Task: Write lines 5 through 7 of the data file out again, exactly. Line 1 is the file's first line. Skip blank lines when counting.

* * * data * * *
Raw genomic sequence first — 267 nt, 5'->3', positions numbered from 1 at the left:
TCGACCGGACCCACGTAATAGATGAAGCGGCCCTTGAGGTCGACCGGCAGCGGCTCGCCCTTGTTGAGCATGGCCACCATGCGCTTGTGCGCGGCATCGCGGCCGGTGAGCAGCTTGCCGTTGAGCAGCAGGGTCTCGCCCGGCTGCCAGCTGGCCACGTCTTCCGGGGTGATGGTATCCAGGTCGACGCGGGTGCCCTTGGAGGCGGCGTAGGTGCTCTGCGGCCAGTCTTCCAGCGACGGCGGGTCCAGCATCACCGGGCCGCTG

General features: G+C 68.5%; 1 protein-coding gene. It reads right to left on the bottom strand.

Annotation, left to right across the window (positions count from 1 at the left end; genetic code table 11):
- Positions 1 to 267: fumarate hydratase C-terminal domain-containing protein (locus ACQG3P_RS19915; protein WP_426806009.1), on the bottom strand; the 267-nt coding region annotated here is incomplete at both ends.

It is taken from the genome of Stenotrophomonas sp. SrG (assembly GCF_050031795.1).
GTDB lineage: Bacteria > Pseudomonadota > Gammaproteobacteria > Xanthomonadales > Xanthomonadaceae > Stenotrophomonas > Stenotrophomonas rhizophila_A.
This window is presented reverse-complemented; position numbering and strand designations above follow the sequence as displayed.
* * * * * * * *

- Positions 1 to 267: fumarate hydratase C-terminal domain-containing protein (locus ACQG3P_RS19915; protein WP_426806009.1), on the bottom strand; the 267-nt coding region annotated here is incomplete at both ends.

It is taken from the genome of Stenotrophomonas sp. SrG (assembly GCF_050031795.1).
GTDB lineage: Bacteria > Pseudomonadota > Gammaproteobacteria > Xanthomonadales > Xanthomonadaceae > Stenotrophomonas > Stenotrophomonas rhizophila_A.